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  • A letter to the person that has inspired me the most

     

         You have no idea what you have done. I cannot begin to describe the significance that your actions have had on myself, as well as my life. As a child, I vividly remember how you were there for me any time necessary. Every time I wrecked my bicycle, you were there. You would pick me up off the hard, extremely coarse pavement and dust me off. You would spin me around as you scanned my entire body for damages done, and signs of hurt. Once you finished your assessments (regardless as to how intensely I would be crying) of my damages, you would pick my chin up, look me dead in the eyes and assure me of the fact that I would be okay. Although during those times, my body would ache tremendously, and bleed profusely, I would gain a sudden confidence in myself, because of your words. I knew (even at that young age) that you always meant what you said. Truth always formed in your heart and traveled through you until it’s departure from your lips. To this day, I still don’t know if you’ll quite understand just how much that means to me. No matter how I articulate it to you.

    In my early years, you were very stern, however now that I have two sons of my own years later, I know now that your sternness comes from a place of love. It takes more courage and strength to do or say what is necessary as a parent, as opposed to letting a child do or say what they want. This is how you taught me many things. In doing so, you taught me the difference between right and wrong. You did the absolute best you could in ensuring that you instilled manners in me. It worked. I recall being roughly five years old, walking inside of our town Wal-Mart around Christmas time. The man dressed as Santa Clause offered a piece of candy to me. I happily took his offering and responded to him with a “thank you”. We made it roughly ten paces from him as we walked into the various aisles of the store when you took the time to tell me “Thank you, for saying thank you to him”. Your compliment was a reward in my eyes for communicating my appreciation to the man for his offering of candy. This is something that has stuck with me forever.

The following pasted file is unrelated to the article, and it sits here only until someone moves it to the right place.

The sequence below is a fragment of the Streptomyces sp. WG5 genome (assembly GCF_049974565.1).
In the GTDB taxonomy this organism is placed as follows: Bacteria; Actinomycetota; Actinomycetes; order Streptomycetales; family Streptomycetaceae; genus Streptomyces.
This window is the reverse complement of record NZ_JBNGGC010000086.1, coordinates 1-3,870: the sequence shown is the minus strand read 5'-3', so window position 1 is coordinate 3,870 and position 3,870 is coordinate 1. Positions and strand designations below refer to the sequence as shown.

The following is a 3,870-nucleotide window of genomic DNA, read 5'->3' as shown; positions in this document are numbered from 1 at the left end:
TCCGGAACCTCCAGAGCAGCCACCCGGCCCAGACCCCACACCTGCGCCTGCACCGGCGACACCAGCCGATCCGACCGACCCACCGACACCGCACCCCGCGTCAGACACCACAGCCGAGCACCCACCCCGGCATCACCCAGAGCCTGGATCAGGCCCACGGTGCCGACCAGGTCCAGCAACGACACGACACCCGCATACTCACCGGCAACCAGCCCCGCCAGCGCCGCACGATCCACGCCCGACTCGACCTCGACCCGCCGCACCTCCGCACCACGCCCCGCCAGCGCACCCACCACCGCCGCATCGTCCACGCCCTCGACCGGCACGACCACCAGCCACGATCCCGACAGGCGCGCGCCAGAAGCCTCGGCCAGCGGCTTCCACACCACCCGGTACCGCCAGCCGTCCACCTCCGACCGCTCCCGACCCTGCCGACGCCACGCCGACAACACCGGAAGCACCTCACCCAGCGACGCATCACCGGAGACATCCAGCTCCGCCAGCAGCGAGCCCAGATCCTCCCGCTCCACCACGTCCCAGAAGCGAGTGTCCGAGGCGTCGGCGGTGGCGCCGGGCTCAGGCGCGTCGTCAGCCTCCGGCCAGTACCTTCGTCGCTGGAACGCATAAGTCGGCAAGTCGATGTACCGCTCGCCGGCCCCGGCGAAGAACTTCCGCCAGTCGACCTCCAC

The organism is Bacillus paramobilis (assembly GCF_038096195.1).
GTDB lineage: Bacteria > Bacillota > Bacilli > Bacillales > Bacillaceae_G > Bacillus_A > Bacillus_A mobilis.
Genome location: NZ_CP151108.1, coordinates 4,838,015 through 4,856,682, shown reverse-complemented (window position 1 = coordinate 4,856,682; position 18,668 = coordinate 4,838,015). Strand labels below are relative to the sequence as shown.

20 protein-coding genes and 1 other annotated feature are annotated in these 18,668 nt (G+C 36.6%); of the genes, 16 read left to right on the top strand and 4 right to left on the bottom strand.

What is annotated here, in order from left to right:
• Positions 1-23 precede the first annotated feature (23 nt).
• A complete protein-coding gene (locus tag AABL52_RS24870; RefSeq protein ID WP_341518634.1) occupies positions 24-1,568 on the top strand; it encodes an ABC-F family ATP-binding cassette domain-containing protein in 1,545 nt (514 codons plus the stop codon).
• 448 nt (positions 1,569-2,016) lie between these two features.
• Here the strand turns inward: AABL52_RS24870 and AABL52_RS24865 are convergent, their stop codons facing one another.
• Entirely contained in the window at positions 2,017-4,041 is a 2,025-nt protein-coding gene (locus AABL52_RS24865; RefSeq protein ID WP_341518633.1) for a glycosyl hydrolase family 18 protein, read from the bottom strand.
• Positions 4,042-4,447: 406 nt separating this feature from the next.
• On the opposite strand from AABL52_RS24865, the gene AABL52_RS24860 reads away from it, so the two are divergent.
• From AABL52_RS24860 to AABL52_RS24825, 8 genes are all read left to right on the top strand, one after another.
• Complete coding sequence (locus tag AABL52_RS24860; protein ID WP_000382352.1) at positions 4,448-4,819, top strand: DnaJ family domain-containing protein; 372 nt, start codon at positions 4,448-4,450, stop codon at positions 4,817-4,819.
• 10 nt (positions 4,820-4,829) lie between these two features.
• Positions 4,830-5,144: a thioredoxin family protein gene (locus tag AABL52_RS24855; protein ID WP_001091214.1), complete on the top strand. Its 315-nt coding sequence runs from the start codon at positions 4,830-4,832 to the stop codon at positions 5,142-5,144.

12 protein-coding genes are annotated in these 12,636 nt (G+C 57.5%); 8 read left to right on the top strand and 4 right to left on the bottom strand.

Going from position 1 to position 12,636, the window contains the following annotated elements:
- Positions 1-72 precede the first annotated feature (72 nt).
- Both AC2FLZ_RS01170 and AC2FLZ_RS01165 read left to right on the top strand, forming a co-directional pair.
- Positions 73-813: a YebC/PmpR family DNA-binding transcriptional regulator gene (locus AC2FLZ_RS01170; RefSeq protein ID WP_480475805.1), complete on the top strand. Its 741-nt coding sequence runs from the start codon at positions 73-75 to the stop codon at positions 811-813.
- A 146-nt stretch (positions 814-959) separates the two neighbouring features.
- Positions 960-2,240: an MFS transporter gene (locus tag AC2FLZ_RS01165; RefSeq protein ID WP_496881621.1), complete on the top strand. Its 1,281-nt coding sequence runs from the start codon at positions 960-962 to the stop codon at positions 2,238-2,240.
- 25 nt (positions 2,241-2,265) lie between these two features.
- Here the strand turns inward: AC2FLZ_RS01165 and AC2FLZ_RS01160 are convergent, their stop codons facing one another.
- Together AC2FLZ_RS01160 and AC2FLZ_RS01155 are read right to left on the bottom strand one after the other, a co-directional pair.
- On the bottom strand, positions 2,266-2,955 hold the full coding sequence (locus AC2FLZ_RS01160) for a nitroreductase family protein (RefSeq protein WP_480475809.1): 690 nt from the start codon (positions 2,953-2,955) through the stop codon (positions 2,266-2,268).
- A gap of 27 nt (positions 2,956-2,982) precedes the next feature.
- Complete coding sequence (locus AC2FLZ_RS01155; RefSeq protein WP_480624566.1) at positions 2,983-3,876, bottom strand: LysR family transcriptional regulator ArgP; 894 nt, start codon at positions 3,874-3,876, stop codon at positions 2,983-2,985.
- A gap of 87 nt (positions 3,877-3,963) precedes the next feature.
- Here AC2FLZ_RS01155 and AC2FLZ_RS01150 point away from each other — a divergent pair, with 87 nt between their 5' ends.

You were a police officer for ten years. During that time, you remained humble, as well as kept an altruistic nature in your serving of the public. You were genuinely there to help people, and you did just that. You did so with the honest intentions of helping whenever, and wherever needed. Any time we were in a group setting, your presence was welcomed, and respected by the others. They would look to you for advice on any given subject. During conversations, they patiently and understandingly awaited your responses.

    When you would take me to your weightlifting sessions with your fellow officers, you kept a positive attitude. You would all laugh and encourage each other to do more. You would all talk about things and laugh deeply. You weren’t the biggest or the strongest of the lot, however you were still able to lift the same amount of weight with ease. I remember listening to the music you would play over the stereo in the field house weight room, while you all strengthened your minds and bodies. I remember singing along to “Fly” by Sugar Ray while you all took turns bench pressing at least two hundred and twenty-five pounds.

    You took me everywhere with you. whether it be a trip to the local convenience store, or for a peaceful trip to the lake to do some fishing. Regardless of the destination, the memories made on the journeys have stuck within me throughout all these years. I like to believe there’s a good reason for this. We listened to music everywhere we went. We would sing along to our favorite songs, while flying down the highway at all hours of the day or night. Sometimes to the scene of a crime in your police care, sometimes to grab a new video game from the local store in your Chevy s-10. Either way, we jammed. Always.